Any photos not otherwise credited are from the personal collection of Frank Passic, Albion Historian.
Morning Star, October 21, 2012 pg. 9
Iíve been watching that cable TV program about the divers who dive under the ice in the Bering Sea at Nome, Alaska to suck up gold nuggets from the sea floor. What an exciting life. In Albionís history, there was a significant group of people here that "went for the gold," back in í49. Thatís 1849. The California gold rush was at its peak, and around three dozen Albion persons caught the "gold fever" during the next few years.
A large group of around two dozen men left Albion together on March 1, 1849, driving four ox-teams westwards. It took two weeks to reach Davenport, Iowa. At that time the rest of the Albion contingent joined them, and the group headed west together.
Those heading for California at that time were: William Fleming, William A. Warner, Alonzo H. Colby, William Pearl, Loran Martin, Oscar McGee, Alex Moore, Ezra Bradner, M. Congleton, Phillip Goodrich, Noel Fleming, George West, Alva Blodgett, Francis Clay, Davis Handy, Thomas Grant, Austin Church, Uriah Young, Marcus Tuttle, Charles French, Oscar Finley, Jesse Fleming, Hiram Goodrich, Fleming Gilleland, Addison West, and Robert Y. Finch. At Salt Lake City, they exchanged their oxen for horses for the remainder of the trip. The journey by land via Salt Lake City took six months.
Upon arriving at Salt Lake City, they came upon William Warnerís cousin, Mary Elizabeth "Betsy" (Warner) Dalton (1826-1856). She was a daughter of Williamís uncle Luther Warner, the latter being great-great-great-grandfather of Mitt Romney (see my article February 5, 2012 in this column on the www.albionmich.com website). That branch of the Warner family joined the Mormon religion and headed west in the 1840s. Mary E. (1826-1856) was married to a Morman elder named Charles Dalton in Homer on August 11, 1842. Maryís sister Elnora and her daughter Rosetta is whom we featured in our Romney article earlier this year. Special thanks again to the contemporary Mary Warner of Ann Arbor for these tidbits of Warner family information.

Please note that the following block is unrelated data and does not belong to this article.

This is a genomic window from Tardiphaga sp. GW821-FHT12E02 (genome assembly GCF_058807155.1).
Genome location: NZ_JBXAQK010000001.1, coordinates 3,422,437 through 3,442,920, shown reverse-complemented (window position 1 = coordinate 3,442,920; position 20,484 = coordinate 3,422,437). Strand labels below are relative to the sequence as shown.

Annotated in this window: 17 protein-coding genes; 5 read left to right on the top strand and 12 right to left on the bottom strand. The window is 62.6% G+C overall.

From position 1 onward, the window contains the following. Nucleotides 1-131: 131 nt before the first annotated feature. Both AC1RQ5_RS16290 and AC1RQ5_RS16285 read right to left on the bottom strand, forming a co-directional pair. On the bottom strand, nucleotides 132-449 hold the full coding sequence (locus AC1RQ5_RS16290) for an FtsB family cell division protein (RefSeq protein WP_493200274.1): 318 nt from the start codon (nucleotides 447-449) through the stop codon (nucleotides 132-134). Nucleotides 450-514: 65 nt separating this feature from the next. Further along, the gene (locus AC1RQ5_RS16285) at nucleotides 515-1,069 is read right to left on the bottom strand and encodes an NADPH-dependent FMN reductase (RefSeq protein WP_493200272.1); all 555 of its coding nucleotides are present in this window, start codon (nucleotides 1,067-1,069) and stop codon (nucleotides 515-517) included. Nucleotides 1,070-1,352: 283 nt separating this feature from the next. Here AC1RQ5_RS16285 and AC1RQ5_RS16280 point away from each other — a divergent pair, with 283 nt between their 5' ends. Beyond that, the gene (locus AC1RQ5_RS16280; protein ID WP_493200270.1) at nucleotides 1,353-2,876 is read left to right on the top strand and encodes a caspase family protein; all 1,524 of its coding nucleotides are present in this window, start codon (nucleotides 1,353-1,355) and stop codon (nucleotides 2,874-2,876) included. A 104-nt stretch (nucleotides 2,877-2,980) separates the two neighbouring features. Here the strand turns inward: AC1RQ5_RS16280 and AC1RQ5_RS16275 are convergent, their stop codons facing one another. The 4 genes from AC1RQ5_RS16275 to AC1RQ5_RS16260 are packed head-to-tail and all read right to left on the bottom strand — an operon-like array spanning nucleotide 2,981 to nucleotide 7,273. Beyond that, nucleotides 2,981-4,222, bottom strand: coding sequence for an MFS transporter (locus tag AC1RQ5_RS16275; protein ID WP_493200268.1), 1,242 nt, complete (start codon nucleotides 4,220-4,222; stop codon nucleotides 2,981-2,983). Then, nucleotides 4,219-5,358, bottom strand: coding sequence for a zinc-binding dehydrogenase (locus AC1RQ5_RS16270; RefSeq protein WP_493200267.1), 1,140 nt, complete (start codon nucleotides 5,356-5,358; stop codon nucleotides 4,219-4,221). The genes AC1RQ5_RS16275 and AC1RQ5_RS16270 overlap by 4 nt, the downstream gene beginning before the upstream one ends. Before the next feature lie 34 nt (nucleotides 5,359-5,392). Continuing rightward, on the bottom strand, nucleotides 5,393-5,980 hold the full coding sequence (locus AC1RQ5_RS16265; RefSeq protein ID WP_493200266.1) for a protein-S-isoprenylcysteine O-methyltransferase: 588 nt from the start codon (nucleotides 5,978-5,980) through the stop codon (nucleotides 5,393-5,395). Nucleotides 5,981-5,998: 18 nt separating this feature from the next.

Anyway, "There, for a short time, the California-bound Albionites enjoyed some good square meals, including hot biscuits and butter," recalled party member Robert Finch in 1905. The Albion contingent continued on from Salt Lake City arrived in California in October, 1849. Other Albion individuals went to California at other times.
How did they fare? On the top end of the spectrum was James Peabody (1829-1903) son of Albionís first settler Tenney Peabody. James left Albion in 1850 at the age of 21 and drove a team across the Plains the entire distance to California. He stayed there for four years and was very successful. He came back with a fortune in gold. In fact, he had a gold belt buckle made which he wore here when he got back. Because of his wealth, he never had to work and lived off his good fortune the rest of his life.
On the other end of the spectrum was Jamesí brother-in-law, Charles F. Stockwell (1817-1950), the first principal of the Wesleyan Seminary at Albion, now Albion College. Charles teamed up with brothers Darius and Elisha Warner, Charles Blanchard, and around a dozen others in 1849-50 to head to California by ship via the Isthmus of Panama. This was before the Panama Canal was built, and the party had to trek through the jungle to the Pacific side. During that time Charles was stricken with erysipelas. He died on June 30, 1850 on the schooner Kirkwood en route to Sacramento, and was buried at sea.
The Warner brothers continued on and arrived in California after a five monthís trip. Other family members also came in 1852. One report stated, "They did not get rich by any means, operating boarding houses in two locations before getting sick of the region and returning to Albion in 1855 via the Isthmus of Panama and New York City."
Jackson Howell (1822-1899) was another area person (from South Albion) who was also a "Forty-Niner." One report about him stated that "he came down with smallpox and was left behind by his party. Afterwards, having run out of money, he worked in a hotel, washing dishes among other things. His sickness caused him to lose his hair and Indians, who saw him, when they learned that he had smallpox, feared him greatly."
From our Historical Notebook this week we present a photograph of James Peabody, the Albionite who "struck it rich" during the California Gold Rush.
James Peabody (1829-1903)
All text copyright, 2016 © all rights reserved Frank Passic